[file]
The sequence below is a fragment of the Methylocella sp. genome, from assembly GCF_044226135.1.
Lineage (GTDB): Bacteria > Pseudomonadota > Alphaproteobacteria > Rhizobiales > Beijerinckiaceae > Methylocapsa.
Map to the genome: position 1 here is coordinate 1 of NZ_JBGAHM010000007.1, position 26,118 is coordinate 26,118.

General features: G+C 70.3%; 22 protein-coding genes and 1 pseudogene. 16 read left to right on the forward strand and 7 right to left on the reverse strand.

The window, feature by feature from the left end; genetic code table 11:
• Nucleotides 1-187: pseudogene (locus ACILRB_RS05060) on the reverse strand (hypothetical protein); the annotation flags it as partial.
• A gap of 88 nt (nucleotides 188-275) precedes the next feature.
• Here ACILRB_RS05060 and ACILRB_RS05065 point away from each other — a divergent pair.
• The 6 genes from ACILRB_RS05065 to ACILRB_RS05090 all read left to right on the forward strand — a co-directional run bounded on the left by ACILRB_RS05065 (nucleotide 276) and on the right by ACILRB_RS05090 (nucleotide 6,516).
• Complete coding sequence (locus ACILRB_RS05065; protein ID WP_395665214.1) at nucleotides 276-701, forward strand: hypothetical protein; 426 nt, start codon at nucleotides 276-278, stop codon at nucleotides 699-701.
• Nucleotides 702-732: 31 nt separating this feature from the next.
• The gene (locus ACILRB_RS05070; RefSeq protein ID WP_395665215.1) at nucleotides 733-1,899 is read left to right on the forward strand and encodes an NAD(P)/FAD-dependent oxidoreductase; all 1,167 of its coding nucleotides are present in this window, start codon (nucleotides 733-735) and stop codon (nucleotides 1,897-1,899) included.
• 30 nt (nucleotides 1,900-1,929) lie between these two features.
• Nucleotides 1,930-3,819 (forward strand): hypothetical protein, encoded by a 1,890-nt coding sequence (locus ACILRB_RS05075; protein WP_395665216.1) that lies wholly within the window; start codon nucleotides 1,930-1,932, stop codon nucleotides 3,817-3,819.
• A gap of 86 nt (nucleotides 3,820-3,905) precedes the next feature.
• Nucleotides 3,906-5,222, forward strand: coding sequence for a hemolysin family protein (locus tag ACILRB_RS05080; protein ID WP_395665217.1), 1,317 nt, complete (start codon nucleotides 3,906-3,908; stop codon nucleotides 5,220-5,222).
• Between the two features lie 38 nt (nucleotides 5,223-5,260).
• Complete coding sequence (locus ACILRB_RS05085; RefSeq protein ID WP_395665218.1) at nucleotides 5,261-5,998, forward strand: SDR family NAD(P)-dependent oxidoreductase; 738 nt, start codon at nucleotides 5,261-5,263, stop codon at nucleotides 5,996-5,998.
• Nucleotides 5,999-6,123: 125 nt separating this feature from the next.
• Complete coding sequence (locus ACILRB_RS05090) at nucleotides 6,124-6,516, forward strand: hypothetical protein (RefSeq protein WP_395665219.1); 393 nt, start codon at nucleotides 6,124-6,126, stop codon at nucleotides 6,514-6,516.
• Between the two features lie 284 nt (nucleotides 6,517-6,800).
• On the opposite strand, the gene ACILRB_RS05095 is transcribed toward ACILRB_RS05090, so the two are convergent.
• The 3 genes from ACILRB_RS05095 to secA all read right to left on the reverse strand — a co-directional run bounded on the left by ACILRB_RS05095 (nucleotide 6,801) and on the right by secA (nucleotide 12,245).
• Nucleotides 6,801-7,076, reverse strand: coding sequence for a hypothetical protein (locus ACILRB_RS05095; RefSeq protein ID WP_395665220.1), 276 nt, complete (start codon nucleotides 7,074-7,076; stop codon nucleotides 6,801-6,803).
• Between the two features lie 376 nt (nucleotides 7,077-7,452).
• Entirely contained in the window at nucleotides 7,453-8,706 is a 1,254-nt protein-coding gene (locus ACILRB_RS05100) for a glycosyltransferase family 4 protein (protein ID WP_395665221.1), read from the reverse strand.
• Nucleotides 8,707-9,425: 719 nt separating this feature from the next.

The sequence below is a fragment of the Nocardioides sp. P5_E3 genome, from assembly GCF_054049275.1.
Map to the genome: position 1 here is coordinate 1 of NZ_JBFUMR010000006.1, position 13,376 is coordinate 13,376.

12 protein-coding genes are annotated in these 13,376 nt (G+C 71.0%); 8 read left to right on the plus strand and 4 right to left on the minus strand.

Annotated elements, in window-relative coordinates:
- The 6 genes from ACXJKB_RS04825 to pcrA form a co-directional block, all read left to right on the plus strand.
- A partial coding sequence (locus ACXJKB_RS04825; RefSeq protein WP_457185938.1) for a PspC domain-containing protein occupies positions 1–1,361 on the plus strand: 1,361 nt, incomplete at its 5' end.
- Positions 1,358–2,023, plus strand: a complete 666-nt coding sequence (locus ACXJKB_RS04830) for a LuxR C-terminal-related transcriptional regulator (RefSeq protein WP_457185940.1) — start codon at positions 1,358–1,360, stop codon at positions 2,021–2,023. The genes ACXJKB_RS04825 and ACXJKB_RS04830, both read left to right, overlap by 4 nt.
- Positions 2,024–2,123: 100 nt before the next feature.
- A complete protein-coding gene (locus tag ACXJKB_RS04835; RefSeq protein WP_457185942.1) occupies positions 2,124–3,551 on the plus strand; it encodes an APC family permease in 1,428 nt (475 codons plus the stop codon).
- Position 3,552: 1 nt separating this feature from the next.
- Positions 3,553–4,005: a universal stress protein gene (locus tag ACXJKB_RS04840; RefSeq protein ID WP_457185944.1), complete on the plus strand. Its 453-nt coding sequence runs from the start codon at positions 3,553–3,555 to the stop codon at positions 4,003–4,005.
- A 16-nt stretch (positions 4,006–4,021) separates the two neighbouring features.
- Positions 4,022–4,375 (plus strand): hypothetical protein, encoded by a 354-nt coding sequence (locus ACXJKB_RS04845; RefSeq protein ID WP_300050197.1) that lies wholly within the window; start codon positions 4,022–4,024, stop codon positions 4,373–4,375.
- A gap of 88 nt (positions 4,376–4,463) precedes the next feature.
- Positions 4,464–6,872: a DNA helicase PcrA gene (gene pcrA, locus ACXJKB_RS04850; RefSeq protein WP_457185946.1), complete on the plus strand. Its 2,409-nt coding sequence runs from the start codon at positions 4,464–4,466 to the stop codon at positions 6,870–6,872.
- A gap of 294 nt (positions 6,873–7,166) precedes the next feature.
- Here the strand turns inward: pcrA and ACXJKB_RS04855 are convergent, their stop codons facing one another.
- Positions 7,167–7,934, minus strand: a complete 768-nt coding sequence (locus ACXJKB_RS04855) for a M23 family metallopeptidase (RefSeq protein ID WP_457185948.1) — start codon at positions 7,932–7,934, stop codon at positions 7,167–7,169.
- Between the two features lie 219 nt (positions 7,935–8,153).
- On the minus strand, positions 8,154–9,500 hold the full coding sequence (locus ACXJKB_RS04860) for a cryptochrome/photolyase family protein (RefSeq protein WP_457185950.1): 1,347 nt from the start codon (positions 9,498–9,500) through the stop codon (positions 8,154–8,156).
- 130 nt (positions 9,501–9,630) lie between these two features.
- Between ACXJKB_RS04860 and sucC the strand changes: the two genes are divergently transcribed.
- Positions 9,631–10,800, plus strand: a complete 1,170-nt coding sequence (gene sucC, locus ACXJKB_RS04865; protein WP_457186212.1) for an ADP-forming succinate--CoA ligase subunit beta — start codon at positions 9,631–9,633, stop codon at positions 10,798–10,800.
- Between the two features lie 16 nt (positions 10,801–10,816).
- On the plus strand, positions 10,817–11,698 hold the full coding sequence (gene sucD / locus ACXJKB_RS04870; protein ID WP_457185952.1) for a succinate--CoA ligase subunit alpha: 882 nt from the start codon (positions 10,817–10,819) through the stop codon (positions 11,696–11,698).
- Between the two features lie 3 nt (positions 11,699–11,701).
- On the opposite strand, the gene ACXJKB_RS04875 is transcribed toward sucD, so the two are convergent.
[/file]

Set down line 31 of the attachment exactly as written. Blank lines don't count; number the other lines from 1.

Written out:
Annotated elements, in window-relative coordinates: